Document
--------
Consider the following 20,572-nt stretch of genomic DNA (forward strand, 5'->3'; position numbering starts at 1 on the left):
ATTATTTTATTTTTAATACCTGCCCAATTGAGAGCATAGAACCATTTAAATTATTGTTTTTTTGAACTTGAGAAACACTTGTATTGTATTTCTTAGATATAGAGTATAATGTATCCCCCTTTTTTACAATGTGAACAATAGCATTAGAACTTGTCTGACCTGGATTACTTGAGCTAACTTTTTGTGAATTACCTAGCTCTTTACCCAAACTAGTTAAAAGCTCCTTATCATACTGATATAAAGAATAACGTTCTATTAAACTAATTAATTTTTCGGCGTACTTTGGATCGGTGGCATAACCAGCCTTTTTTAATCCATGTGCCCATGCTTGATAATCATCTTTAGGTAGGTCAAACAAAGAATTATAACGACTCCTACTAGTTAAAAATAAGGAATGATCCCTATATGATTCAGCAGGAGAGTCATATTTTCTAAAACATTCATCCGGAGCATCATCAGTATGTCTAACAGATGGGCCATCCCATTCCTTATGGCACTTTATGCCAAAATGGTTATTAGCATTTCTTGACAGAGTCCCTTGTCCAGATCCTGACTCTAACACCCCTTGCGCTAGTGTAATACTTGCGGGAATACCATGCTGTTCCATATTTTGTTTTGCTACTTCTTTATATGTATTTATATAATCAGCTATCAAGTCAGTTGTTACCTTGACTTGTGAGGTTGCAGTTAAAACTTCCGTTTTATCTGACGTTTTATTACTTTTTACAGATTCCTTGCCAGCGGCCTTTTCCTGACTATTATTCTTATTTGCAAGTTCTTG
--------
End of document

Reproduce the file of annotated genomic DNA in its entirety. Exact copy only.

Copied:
Consider the following 20,572-nt stretch of genomic DNA (forward strand, 5'->3'; position numbering starts at 1 on the left):
ATTATTTTATTTTTAATACCTGCCCAATTGAGAGCATAGAACCATTTAAATTATTGTTTTTTTGAACTTGAGAAACACTTGTATTGTATTTCTTAGATATAGAGTATAATGTATCCCCCTTTTTTACAATGTGAACAATAGCATTAGAACTTGTCTGACCTGGATTACTTGAGCTAACTTTTTGTGAATTACCTAGCTCTTTACCCAAACTAGTTAAAAGCTCCTTATCATACTGATATAAAGAATAACGTTCTATTAAACTAATTAATTTTTCGGCGTACTTTGGATCGGTGGCATAACCAGCCTTTTTTAATCCATGTGCCCATGCTTGATAATCATCTTTAGGTAGGTCAAACAAAGAATTATAACGACTCCTACTAGTTAAAAATAAGGAATGATCCCTATATGATTCAGCAGGAGAGTCATATTTTCTAAAACATTCATCCGGAGCATCATCAGTATGTCTAACAGATGGGCCATCCCATTCCTTATGGCACTTTATGCCAAAATGGTTATTAGCATTTCTTGACAGAGTCCCTTGTCCAGATCCTGACTCTAACACCCCTTGCGCTAGTGTAATACTTGCGGGAATACCATGCTGTTCCATATTTTGTTTTGCTACTTCTTTATATGTATTTATATAATCAGCTATCAAGTCAGTTGTTACCTTGACTTGTGAGGTTGCAGTTAAAACTTCCGTTTTATCTGACGTTTTATTACTTTTTACAGATTCCTTGCCAGCGGCCTTTTCCTGACTATTATTCTTATTTGCAAGTTCTTG